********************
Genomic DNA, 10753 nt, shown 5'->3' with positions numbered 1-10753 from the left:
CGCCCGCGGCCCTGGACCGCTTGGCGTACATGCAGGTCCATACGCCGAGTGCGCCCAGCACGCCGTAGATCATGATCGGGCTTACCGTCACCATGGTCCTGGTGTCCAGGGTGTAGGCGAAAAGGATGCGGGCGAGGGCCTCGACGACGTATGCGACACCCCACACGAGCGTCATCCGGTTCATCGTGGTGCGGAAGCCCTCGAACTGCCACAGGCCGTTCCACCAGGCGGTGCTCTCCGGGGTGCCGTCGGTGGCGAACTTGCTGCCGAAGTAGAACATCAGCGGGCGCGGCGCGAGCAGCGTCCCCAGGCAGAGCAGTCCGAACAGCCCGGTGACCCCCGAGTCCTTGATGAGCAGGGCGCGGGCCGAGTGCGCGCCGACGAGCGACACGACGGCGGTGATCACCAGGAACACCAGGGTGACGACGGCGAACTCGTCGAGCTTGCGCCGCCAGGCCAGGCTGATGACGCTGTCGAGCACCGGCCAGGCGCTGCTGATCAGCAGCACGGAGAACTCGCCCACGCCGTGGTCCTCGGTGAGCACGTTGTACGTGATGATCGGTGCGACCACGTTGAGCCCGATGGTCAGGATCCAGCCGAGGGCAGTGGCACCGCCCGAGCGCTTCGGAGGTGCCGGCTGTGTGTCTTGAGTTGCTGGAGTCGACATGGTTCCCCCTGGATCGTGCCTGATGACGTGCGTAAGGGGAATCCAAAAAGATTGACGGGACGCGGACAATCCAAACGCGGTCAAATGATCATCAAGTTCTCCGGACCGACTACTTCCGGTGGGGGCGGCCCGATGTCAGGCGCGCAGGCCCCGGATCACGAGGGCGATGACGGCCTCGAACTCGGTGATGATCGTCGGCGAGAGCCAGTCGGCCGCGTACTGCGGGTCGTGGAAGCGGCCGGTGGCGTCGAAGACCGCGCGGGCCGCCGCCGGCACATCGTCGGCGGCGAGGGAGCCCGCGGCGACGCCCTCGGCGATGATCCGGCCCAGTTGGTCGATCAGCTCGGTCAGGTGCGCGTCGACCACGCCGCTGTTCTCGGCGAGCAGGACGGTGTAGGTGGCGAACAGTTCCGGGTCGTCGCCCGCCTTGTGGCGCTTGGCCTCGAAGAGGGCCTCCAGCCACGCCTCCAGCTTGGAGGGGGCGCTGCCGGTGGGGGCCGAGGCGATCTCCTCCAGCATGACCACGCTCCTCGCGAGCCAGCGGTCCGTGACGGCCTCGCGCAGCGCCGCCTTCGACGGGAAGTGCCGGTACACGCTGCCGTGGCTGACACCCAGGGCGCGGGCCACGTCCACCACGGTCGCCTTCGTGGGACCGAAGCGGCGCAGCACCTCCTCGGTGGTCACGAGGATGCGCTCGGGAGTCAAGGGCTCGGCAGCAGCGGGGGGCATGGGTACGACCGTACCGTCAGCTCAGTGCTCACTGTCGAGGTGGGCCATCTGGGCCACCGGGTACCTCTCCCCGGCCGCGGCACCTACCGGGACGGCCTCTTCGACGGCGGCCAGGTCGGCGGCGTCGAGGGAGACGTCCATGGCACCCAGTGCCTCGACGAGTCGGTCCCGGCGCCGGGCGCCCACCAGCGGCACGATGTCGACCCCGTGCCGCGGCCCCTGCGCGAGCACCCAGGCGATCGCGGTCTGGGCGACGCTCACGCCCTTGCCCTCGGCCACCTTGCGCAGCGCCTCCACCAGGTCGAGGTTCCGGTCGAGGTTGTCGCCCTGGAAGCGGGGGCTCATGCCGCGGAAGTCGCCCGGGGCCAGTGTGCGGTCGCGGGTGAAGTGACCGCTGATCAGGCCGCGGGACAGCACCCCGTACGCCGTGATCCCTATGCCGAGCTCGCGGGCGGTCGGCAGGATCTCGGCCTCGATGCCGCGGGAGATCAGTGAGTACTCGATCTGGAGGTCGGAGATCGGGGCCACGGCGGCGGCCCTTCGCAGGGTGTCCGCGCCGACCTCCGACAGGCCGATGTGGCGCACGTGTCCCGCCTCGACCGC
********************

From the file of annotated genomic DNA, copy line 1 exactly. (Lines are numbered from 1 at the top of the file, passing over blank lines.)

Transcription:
Genomic DNA, 10753 nt, shown 5'->3' with positions numbered 1-10753 from the left: